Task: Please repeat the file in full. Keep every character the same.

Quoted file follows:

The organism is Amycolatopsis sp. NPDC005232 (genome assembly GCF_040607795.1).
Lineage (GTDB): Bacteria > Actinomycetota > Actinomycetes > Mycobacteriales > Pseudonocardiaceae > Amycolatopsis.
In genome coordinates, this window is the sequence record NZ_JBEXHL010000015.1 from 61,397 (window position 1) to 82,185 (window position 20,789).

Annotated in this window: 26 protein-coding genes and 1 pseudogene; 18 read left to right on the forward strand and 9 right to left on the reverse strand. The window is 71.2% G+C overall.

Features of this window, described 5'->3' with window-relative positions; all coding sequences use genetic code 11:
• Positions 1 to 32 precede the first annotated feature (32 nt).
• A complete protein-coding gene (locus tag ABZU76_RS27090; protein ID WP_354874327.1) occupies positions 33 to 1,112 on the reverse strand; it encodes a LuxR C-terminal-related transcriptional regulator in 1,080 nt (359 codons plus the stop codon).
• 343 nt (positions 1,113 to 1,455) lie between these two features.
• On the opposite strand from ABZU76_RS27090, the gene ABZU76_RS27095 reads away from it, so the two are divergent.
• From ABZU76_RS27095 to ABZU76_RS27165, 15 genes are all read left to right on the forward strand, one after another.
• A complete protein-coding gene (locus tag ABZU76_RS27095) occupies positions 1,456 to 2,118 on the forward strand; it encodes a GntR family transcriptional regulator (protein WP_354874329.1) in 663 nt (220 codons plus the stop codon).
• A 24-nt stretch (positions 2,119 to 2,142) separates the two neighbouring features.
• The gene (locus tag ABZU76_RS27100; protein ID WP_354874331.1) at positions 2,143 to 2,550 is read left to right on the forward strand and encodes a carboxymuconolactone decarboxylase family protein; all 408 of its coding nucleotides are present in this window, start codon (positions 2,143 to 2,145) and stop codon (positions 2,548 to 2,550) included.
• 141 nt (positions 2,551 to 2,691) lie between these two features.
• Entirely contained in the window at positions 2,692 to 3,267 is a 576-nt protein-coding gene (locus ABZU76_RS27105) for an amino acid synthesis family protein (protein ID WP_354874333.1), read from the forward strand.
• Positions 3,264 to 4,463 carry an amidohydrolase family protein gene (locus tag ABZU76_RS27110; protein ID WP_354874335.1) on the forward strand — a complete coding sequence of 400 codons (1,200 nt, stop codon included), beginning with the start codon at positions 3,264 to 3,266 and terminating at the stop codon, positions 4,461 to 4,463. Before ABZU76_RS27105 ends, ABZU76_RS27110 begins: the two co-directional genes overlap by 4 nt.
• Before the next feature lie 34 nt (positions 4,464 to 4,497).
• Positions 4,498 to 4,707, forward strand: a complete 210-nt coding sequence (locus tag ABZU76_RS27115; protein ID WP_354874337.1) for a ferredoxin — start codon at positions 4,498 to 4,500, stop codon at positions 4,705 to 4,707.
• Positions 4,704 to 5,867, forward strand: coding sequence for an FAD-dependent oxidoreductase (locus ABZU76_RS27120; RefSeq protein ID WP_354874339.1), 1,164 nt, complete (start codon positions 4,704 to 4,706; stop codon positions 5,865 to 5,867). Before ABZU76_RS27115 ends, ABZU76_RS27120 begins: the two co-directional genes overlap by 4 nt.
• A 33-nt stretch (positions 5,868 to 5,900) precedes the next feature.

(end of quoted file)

The organism is Amycolatopsis sp. NPDC005232 (genome assembly GCF_040607795.1).
Lineage (GTDB): Bacteria > Actinomycetota > Actinomycetes > Mycobacteriales > Pseudonocardiaceae > Amycolatopsis.
In genome coordinates, this window is the sequence record NZ_JBEXHL010000015.1 from 61,397 (window position 1) to 82,185 (window position 20,789).

Annotated in this window: 26 protein-coding genes and 1 pseudogene; 18 read left to right on the forward strand and 9 right to left on the reverse strand. The window is 71.2% G+C overall.

Features of this window, described 5'->3' with window-relative positions; all coding sequences use genetic code 11:
• Positions 1 to 32 precede the first annotated feature (32 nt).
• A complete protein-coding gene (locus tag ABZU76_RS27090; protein ID WP_354874327.1) occupies positions 33 to 1,112 on the reverse strand; it encodes a LuxR C-terminal-related transcriptional regulator in 1,080 nt (359 codons plus the stop codon).
• 343 nt (positions 1,113 to 1,455) lie between these two features.
• On the opposite strand from ABZU76_RS27090, the gene ABZU76_RS27095 reads away from it, so the two are divergent.
• From ABZU76_RS27095 to ABZU76_RS27165, 15 genes are all read left to right on the forward strand, one after another.
• A complete protein-coding gene (locus tag ABZU76_RS27095) occupies positions 1,456 to 2,118 on the forward strand; it encodes a GntR family transcriptional regulator (protein WP_354874329.1) in 663 nt (220 codons plus the stop codon).
• A 24-nt stretch (positions 2,119 to 2,142) separates the two neighbouring features.
• The gene (locus tag ABZU76_RS27100; protein ID WP_354874331.1) at positions 2,143 to 2,550 is read left to right on the forward strand and encodes a carboxymuconolactone decarboxylase family protein; all 408 of its coding nucleotides are present in this window, start codon (positions 2,143 to 2,145) and stop codon (positions 2,548 to 2,550) included.
• 141 nt (positions 2,551 to 2,691) lie between these two features.
• Entirely contained in the window at positions 2,692 to 3,267 is a 576-nt protein-coding gene (locus ABZU76_RS27105) for an amino acid synthesis family protein (protein ID WP_354874333.1), read from the forward strand.
• Positions 3,264 to 4,463 carry an amidohydrolase family protein gene (locus tag ABZU76_RS27110; protein ID WP_354874335.1) on the forward strand — a complete coding sequence of 400 codons (1,200 nt, stop codon included), beginning with the start codon at positions 3,264 to 3,266 and terminating at the stop codon, positions 4,461 to 4,463. Before ABZU76_RS27105 ends, ABZU76_RS27110 begins: the two co-directional genes overlap by 4 nt.
• Before the next feature lie 34 nt (positions 4,464 to 4,497).
• Positions 4,498 to 4,707, forward strand: a complete 210-nt coding sequence (locus tag ABZU76_RS27115; protein ID WP_354874337.1) for a ferredoxin — start codon at positions 4,498 to 4,500, stop codon at positions 4,705 to 4,707.
• Positions 4,704 to 5,867, forward strand: coding sequence for an FAD-dependent oxidoreductase (locus ABZU76_RS27120; RefSeq protein ID WP_354874339.1), 1,164 nt, complete (start codon positions 4,704 to 4,706; stop codon positions 5,865 to 5,867). Before ABZU76_RS27115 ends, ABZU76_RS27120 begins: the two co-directional genes overlap by 4 nt.
• A 33-nt stretch (positions 5,868 to 5,900) precedes the next feature.